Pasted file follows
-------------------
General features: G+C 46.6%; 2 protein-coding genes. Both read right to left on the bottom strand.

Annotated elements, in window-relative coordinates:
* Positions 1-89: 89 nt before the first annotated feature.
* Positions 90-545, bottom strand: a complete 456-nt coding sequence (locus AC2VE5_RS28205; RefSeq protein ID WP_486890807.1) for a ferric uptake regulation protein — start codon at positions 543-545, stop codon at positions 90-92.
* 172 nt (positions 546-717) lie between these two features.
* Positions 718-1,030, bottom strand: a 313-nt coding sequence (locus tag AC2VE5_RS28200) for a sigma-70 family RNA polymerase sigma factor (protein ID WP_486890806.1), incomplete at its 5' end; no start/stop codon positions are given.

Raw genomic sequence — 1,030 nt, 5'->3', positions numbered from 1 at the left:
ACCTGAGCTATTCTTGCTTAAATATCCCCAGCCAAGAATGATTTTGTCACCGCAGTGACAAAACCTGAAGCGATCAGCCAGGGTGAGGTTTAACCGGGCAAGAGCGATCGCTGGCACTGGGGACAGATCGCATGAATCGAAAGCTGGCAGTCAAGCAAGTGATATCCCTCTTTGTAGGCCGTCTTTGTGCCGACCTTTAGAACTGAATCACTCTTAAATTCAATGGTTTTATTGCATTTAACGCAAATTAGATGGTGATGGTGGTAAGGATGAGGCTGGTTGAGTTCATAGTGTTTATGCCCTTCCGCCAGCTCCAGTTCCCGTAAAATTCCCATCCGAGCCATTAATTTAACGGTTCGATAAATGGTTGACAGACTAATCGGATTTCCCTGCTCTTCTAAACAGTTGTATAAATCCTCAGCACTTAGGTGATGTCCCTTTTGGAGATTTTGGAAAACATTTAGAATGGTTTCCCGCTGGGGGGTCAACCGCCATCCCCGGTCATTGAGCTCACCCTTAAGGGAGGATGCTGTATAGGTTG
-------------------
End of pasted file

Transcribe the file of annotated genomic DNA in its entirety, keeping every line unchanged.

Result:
General features: G+C 46.6%; 2 protein-coding genes. Both read right to left on the bottom strand.

Annotated elements, in window-relative coordinates:
* Positions 1-89: 89 nt before the first annotated feature.
* Positions 90-545, bottom strand: a complete 456-nt coding sequence (locus AC2VE5_RS28205; RefSeq protein ID WP_486890807.1) for a ferric uptake regulation protein — start codon at positions 543-545, stop codon at positions 90-92.
* 172 nt (positions 546-717) lie between these two features.
* Positions 718-1,030, bottom strand: a 313-nt coding sequence (locus tag AC2VE5_RS28200) for a sigma-70 family RNA polymerase sigma factor (protein ID WP_486890806.1), incomplete at its 5' end; no start/stop codon positions are given.

Raw genomic sequence — 1,030 nt, 5'->3', positions numbered from 1 at the left:
ACCTGAGCTATTCTTGCTTAAATATCCCCAGCCAAGAATGATTTTGTCACCGCAGTGACAAAACCTGAAGCGATCAGCCAGGGTGAGGTTTAACCGGGCAAGAGCGATCGCTGGCACTGGGGACAGATCGCATGAATCGAAAGCTGGCAGTCAAGCAAGTGATATCCCTCTTTGTAGGCCGTCTTTGTGCCGACCTTTAGAACTGAATCACTCTTAAATTCAATGGTTTTATTGCATTTAACGCAAATTAGATGGTGATGGTGGTAAGGATGAGGCTGGTTGAGTTCATAGTGTTTATGCCCTTCCGCCAGCTCCAGTTCCCGTAAAATTCCCATCCGAGCCATTAATTTAACGGTTCGATAAATGGTTGACAGACTAATCGGATTTCCCTGCTCTTCTAAACAGTTGTATAAATCCTCAGCACTTAGGTGATGTCCCTTTTGGAGATTTTGGAAAACATTTAGAATGGTTTCCCGCTGGGGGGTCAACCGCCATCCCCGGTCATTGAGCTCACCCTTAAGGGAGGATGCTGTATAGGTTG